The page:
So, making a comparison of us 49,000 Bermudians to a population pool of 52,000 people in England and Wales; Bermuda still has an actual count of 240 Bermudians in prison. Go the other way? We’d have 254,000 male prisoners if there were 52,000,000 of us Bermudians.

            Either way, it means that we have three times as many of our male nationals in our prison system as does England and Wales.  So we Bermudians have an incarceration rate that’s more than three times higher. And they have Europes’s second highest incarceration rate [Portugal is top].

            But does that really matter to us Bermudians? Is it important?

            Well, if you leave your house unlocked at night, don’t lock your car when you park it, aren’t bothered by gang fights and shootings and stabbings and daylight robberies by armed groups; then I guess it doesn’t matter – to you.

            But if you are bothered by the incidence of crime, then it does matter. So if you’ve wondered about crime and what can be done about it, you might need to consider this.

            In 1971, Bermuda’s whole prison population totaled 131 people. That’s right – 131 people. About 110 were Bermudian males. Thirty years later, in 2003, Bermuda’s whole Bermuda-born male and female prison population is about 300. About 240 are Bermudian males. So, since 1971, the number of ‘locked up’ Bermudian males has more than doubled.

            But from 1971 to now, the percentage of male Bermudians in the age groups that actually commit most serious crime went DOWN. That’s right. In 2003 there are relatively FEWER males aged 15 – 45 [the prime crime committing ages] than there were in 1971.

            What’s more, Bermuda’s total Bermudian population did not balloon. There were 42,000 of us Bermudians in 1971. Thirty years later, there are about 49,000 of us lot. So population-wise, we Bermudians only grew by about 16% over thirty years. That’s snail-like population growth.

            But over the same thirty years, our prison numbers ballooned by more than 200%. It more than doubled from 110 males locked-up then, to 240 males locked-up now.

            It seems as if we spent thirty-two years locking people up faster than they were being born. “Look!..  There’s another one!.. Quick!.. Lock him up!”

            So what really happened between 1971 and now? What caused our prison numbers to run up so fast so high? What?

            We both know the same facts.

            I know that people are not born ‘bad’. So do you. I know that over fifteen, twenty, and thirty years, societal factors cause a sweet new-born baby to become a dysfunctional member of society. So do you.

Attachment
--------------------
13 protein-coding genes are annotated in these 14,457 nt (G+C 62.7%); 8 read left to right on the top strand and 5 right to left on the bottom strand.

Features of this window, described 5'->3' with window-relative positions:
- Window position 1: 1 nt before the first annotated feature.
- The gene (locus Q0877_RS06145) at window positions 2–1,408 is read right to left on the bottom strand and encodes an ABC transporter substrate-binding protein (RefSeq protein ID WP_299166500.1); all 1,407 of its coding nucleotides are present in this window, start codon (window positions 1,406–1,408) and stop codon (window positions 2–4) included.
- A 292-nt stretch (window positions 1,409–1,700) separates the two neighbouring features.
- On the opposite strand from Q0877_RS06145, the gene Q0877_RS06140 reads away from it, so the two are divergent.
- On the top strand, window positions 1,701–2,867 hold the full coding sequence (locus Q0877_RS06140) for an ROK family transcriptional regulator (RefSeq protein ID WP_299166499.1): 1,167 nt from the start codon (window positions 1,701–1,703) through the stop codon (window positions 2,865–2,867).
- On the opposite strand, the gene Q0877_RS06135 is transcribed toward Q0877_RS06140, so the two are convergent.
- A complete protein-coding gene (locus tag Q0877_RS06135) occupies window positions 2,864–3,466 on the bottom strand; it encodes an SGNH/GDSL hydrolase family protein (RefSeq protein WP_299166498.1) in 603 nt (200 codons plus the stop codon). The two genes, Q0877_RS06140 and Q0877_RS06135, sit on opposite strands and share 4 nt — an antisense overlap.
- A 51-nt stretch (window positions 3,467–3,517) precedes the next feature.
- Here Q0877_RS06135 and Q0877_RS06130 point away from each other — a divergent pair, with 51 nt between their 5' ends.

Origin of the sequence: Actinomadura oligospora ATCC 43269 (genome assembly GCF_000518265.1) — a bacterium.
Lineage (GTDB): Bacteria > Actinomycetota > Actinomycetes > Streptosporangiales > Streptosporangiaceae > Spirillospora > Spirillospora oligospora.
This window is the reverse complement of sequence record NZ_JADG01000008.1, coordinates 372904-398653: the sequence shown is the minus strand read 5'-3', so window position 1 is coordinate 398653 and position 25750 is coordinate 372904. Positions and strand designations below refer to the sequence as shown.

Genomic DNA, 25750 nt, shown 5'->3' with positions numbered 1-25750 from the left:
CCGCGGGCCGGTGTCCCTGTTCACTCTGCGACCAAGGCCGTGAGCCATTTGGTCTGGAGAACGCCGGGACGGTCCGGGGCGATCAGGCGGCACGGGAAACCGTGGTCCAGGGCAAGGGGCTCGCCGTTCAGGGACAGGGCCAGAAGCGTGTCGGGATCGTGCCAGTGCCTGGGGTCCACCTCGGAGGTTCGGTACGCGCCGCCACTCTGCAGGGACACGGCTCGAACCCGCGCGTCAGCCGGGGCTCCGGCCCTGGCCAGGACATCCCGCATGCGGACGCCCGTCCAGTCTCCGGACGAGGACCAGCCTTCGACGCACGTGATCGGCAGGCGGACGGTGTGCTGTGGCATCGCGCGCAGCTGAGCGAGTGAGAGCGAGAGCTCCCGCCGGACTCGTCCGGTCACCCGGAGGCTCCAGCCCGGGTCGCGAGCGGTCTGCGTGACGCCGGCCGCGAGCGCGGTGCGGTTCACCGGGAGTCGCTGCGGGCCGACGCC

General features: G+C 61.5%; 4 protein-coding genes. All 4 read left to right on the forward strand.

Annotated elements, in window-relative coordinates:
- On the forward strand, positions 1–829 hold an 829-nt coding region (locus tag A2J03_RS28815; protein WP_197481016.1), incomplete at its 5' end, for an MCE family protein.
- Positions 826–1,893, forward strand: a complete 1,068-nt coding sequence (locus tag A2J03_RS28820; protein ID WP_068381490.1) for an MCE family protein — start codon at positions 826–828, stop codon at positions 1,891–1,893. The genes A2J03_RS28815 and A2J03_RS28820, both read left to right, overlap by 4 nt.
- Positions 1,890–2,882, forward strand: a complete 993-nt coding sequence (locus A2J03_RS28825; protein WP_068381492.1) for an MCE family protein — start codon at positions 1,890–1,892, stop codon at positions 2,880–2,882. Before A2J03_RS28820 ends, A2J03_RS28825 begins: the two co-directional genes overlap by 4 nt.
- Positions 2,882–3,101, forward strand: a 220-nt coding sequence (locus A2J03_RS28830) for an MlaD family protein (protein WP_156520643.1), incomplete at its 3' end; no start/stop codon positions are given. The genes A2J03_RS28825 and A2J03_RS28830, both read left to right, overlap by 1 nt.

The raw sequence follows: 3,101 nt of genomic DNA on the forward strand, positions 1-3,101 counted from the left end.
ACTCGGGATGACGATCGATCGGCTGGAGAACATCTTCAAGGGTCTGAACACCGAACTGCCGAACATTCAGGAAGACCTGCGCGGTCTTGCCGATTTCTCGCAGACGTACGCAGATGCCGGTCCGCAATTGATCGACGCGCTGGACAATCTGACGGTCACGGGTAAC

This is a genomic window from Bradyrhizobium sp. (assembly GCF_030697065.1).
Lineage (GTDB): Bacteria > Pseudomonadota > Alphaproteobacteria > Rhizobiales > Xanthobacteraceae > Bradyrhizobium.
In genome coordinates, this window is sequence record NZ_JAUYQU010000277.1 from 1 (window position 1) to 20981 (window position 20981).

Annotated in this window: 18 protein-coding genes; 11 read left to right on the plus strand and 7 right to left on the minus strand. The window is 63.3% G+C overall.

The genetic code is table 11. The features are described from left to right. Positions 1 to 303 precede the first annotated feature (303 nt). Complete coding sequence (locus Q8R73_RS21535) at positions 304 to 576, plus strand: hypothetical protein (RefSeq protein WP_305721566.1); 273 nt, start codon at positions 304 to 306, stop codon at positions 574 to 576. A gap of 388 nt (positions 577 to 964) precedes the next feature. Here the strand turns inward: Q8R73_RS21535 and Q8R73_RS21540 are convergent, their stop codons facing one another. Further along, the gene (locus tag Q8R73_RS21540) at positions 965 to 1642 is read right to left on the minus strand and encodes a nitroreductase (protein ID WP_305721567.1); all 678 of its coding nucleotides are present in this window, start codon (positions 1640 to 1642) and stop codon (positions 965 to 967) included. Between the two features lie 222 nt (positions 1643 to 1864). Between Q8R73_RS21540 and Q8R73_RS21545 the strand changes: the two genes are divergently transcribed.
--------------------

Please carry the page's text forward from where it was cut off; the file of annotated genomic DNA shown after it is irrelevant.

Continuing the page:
So we both know that some values in our Bermuda society changed. We both know that one result of this shift in values was that from 1971 to now, we actually ‘locked up’ our own Bermudian people faster than they were being born. Now, with 240 Bermudian males locked-up, we have a problem.

            With recidivism as high as it is, what happens over five years? Well, over five years, more than 2,500 Bermudian men go in then out then in then out then in then out…of prison. It never stops. In. Out. In. Out. In. Out. In.

            Now you’ve seen numbers in absolute terms and in proportion. By itself, 240 is not big. In proportion, 240 is HUGE and is screaming evidence of a dysfunctional society. But a five year running total of over 2,500 Bermudian men cycling through our prison is worse. It’s earsplitting testimony to dysfunction.

            Dysfunction is still dysfunction even if it is concealed within pretty cottages behind oleander hedges edged by pink beaches.

            Something went horribly wrong! It’s still wrong! Whatever it is, it’s still affecting us.  All of us.



A scant three months ago [*], I wrote of grenades “going off” and the damage that can be done by an exploding grenade.

            It seems it made interesting reading. Several people, including Members of Parliament, called me afterwards and I discussed the article and some of Bermuda’s social realities with them. Those discussions left me feeling that lots of people cared and were concerned.